NASA astronaut Tracy Caldwell Dyson, Expedition 24 flight engineer, looks through a window in the Cupola of the International Space Station. Credit: NASA

 

NASA’s Office of Inspector General (OIG) has released a report that assesses NASA’s progress in maximizing utilization of the International Space Station to accomplish its human exploration objectives and examines the challenges associated with transitioning the Station to commercial operations and its eventual retirement.

The report, NASA’s Management and Utilization of the International Space Station, questions whether a sufficient business case exists under which private companies will be able to develop a self-sustaining and profit-making business independent of significant Federal funding within the next 6 years.

International Space Station
Credit: NASA

Annual dollars

The OIG reports points out that any extension of the ISS past 2024 would require continued funding in the neighborhood of $3-$4 billion annually to operate and maintain the Station – a significant portion of which could otherwise be redirected to develop systems needed for NASA’s cislunar or deep space ambitions.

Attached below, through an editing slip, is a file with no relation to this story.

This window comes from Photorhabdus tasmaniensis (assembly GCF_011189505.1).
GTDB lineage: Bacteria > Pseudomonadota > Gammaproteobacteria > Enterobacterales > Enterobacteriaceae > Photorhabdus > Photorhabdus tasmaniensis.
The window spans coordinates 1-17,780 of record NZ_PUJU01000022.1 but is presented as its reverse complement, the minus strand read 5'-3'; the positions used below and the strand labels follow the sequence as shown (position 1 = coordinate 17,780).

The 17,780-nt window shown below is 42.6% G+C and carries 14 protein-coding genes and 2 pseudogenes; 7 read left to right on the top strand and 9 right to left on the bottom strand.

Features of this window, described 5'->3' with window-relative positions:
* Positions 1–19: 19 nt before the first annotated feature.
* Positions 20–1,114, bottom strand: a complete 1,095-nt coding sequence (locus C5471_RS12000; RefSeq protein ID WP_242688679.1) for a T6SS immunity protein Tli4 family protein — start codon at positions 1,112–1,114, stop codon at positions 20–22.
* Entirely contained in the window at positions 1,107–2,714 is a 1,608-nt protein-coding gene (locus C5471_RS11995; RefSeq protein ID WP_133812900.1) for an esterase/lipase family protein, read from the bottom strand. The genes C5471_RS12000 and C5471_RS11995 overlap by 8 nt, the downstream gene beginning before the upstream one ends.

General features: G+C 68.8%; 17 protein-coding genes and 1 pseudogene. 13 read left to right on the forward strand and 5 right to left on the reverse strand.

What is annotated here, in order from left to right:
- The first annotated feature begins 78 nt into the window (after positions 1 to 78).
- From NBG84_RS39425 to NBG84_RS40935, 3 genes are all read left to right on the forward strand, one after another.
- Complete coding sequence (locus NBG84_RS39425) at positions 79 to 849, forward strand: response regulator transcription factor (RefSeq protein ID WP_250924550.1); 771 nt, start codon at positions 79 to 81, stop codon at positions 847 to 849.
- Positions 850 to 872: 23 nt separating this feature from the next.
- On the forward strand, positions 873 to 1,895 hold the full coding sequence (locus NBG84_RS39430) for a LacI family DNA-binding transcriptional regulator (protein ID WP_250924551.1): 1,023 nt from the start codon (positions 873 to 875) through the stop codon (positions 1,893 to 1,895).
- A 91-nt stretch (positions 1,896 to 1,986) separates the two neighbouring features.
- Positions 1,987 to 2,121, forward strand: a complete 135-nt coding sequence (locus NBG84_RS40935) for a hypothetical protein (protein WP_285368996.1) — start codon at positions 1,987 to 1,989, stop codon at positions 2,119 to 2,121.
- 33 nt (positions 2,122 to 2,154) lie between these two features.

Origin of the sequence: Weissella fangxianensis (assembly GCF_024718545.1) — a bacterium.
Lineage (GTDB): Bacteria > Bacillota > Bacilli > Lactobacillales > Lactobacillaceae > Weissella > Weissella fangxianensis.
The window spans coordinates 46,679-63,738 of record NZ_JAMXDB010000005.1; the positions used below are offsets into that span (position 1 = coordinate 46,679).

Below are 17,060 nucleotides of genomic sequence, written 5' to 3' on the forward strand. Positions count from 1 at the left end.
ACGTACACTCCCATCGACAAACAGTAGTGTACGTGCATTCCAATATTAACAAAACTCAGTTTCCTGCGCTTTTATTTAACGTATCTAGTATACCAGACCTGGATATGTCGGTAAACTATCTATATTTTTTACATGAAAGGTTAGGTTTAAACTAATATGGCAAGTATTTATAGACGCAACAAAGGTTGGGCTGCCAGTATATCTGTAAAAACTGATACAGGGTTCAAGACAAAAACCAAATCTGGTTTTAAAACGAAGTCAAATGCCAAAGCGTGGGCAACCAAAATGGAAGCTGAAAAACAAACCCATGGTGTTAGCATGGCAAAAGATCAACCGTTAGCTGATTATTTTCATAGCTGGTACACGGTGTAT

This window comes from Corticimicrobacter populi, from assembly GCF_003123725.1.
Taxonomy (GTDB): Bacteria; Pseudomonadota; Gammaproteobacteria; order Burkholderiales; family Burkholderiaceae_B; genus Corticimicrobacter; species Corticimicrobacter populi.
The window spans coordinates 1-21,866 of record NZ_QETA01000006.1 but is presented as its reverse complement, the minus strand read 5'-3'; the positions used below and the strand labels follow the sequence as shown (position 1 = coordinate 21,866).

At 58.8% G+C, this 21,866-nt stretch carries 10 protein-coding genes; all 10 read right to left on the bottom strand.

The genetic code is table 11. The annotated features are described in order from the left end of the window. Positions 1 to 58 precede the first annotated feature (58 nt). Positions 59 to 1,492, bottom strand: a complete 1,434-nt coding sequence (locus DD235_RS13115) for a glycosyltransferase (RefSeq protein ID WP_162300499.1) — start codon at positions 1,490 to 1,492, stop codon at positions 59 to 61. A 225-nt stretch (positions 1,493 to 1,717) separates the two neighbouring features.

In addition, the OIG explains that extending the Station’s life would challenge NASA to manage the risks associated with continued operation of the Station’s aging systems and infrastructure. Furthermore, any extension will require the support of NASA’s international partners, whose continued participation hinges on issues ranging from geopolitics to differing space exploration goals.

NASA currently does not have the capability to ensure the ISS will reenter the Earth’s atmosphere and land in a targeted location in the South Pacific Ocean.
Credit: NASA

 

ISS deorbit

Lastly, at some future date NASA will need to decommission and deorbit the ISS either in response to an emergency or at the end of its useful life. However, the Agency currently does not have the capability to ensure the ISS will reenter the Earth’s atmosphere and land in a targeted location in the South Pacific Ocean.

For a copy of the OIG report, NASA’s Management and Utilization of the International Space Station, go to:

https://oig.nasa.gov/docs/IG-18-021.pdf

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